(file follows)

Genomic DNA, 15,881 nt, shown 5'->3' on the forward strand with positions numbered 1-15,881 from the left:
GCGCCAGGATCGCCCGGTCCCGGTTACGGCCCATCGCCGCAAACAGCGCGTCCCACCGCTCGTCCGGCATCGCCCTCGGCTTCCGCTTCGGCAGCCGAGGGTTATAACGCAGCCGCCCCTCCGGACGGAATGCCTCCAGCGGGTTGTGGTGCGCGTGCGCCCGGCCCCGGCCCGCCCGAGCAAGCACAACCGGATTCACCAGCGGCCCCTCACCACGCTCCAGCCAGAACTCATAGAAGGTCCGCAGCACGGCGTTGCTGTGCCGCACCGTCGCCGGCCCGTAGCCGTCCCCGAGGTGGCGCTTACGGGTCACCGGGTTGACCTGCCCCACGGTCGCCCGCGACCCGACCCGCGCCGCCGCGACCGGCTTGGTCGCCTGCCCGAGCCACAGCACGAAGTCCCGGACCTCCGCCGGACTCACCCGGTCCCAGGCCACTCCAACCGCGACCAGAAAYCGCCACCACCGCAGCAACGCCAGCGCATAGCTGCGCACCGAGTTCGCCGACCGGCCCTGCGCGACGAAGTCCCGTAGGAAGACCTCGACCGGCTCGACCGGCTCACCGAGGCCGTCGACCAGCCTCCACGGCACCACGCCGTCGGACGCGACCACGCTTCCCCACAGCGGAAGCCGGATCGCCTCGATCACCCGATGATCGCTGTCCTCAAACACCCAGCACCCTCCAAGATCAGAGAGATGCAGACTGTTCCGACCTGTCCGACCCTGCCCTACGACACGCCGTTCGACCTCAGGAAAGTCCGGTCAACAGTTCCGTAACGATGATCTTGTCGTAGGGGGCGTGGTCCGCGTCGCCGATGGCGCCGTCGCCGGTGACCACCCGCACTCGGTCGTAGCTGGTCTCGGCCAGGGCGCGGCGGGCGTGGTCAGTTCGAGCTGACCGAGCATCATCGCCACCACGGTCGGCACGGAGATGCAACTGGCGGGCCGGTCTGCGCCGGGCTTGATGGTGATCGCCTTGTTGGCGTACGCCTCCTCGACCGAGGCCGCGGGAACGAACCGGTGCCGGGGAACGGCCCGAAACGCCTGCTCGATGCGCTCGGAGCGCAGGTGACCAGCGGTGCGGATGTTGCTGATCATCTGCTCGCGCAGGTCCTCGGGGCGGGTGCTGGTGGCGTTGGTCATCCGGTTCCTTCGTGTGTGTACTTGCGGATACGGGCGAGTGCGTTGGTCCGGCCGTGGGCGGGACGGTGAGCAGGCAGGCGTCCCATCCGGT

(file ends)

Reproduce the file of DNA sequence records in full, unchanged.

Genomic DNA, 15,881 nt, shown 5'->3' on the forward strand with positions numbered 1-15,881 from the left:
GCGCCAGGATCGCCCGGTCCCGGTTACGGCCCATCGCCGCAAACAGCGCGTCCCACCGCTCGTCCGGCATCGCCCTCGGCTTCCGCTTCGGCAGCCGAGGGTTATAACGCAGCCGCCCCTCCGGACGGAATGCCTCCAGCGGGTTGTGGTGCGCGTGCGCCCGGCCCCGGCCCGCCCGAGCAAGCACAACCGGATTCACCAGCGGCCCCTCACCACGCTCCAGCCAGAACTCATAGAAGGTCCGCAGCACGGCGTTGCTGTGCCGCACCGTCGCCGGCCCGTAGCCGTCCCCGAGGTGGCGCTTACGGGTCACCGGGTTGACCTGCCCCACGGTCGCCCGCGACCCGACCCGCGCCGCCGCGACCGGCTTGGTCGCCTGCCCGAGCCACAGCACGAAGTCCCGGACCTCCGCCGGACTCACCCGGTCCCAGGCCACTCCAACCGCGACCAGAAAYCGCCACCACCGCAGCAACGCCAGCGCATAGCTGCGCACCGAGTTCGCCGACCGGCCCTGCGCGACGAAGTCCCGTAGGAAGACCTCGACCGGCTCGACCGGCTCACCGAGGCCGTCGACCAGCCTCCACGGCACCACGCCGTCGGACGCGACCACGCTTCCCCACAGCGGAAGCCGGATCGCCTCGATCACCCGATGATCGCTGTCCTCAAACACCCAGCACCCTCCAAGATCAGAGAGATGCAGACTGTTCCGACCTGTCCGACCCTGCCCTACGACACGCCGTTCGACCTCAGGAAAGTCCGGTCAACAGTTCCGTAACGATGATCTTGTCGTAGGGGGCGTGGTCCGCGTCGCCGATGGCGCCGTCGCCGGTGACCACCCGCACTCGGTCGTAGCTGGTCTCGGCCAGGGCGCGGCGGGCGTGGTCAGTTCGAGCTGACCGAGCATCATCGCCACCACGGTCGGCACGGAGATGCAACTGGCGGGCCGGTCTGCGCCGGGCTTGATGGTGATCGCCTTGTTGGCGTACGCCTCCTCGACCGAGGCCGCGGGAACGAACCGGTGCCGGGGAACGGCCCGAAACGCCTGCTCGATGCGCTCGGAGCGCAGGTGACCAGCGGTGCGGATGTTGCTGATCATCTGCTCGCGCAGGTCCTCGGGGCGGGTGCTGGTGGCGTTGGTCATCCGGTTCCTTCGTGTGTGTACTTGCGGATACGGGCGAGTGCGTTGGTCCGGCCGTGGGCGGGACGGTGAGCAGGCAGGCGTCCCATCCGGT